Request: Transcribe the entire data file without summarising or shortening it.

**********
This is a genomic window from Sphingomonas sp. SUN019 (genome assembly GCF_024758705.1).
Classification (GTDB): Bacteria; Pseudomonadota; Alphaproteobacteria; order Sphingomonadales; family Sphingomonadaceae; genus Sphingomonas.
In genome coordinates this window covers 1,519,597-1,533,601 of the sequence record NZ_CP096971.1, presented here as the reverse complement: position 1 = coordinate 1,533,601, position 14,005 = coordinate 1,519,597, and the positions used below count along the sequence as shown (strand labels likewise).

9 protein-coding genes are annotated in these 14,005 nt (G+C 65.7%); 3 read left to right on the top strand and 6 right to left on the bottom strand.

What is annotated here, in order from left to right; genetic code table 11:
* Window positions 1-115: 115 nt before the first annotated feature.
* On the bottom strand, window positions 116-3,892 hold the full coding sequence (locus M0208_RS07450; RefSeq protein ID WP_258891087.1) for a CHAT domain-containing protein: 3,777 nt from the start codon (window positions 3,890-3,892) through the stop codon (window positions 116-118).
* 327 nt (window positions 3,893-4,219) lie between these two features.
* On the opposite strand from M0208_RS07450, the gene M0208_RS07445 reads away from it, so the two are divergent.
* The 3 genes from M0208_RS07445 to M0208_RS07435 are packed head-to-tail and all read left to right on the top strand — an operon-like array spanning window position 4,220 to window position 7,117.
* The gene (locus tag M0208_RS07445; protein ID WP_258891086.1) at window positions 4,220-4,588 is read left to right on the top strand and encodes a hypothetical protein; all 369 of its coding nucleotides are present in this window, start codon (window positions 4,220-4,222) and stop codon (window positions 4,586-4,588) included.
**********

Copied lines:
This is a genomic window from Sphingomonas sp. SUN019 (genome assembly GCF_024758705.1).
Classification (GTDB): Bacteria; Pseudomonadota; Alphaproteobacteria; order Sphingomonadales; family Sphingomonadaceae; genus Sphingomonas.
In genome coordinates this window covers 1,519,597-1,533,601 of the sequence record NZ_CP096971.1, presented here as the reverse complement: position 1 = coordinate 1,533,601, position 14,005 = coordinate 1,519,597, and the positions used below count along the sequence as shown (strand labels likewise).

9 protein-coding genes are annotated in these 14,005 nt (G+C 65.7%); 3 read left to right on the top strand and 6 right to left on the bottom strand.

What is annotated here, in order from left to right; genetic code table 11:
* Window positions 1-115: 115 nt before the first annotated feature.
* On the bottom strand, window positions 116-3,892 hold the full coding sequence (locus M0208_RS07450; RefSeq protein ID WP_258891087.1) for a CHAT domain-containing protein: 3,777 nt from the start codon (window positions 3,890-3,892) through the stop codon (window positions 116-118).
* 327 nt (window positions 3,893-4,219) lie between these two features.
* On the opposite strand from M0208_RS07450, the gene M0208_RS07445 reads away from it, so the two are divergent.
* The 3 genes from M0208_RS07445 to M0208_RS07435 are packed head-to-tail and all read left to right on the top strand — an operon-like array spanning window position 4,220 to window position 7,117.
* The gene (locus tag M0208_RS07445; protein ID WP_258891086.1) at window positions 4,220-4,588 is read left to right on the top strand and encodes a hypothetical protein; all 369 of its coding nucleotides are present in this window, start codon (window positions 4,220-4,222) and stop codon (window positions 4,586-4,588) included.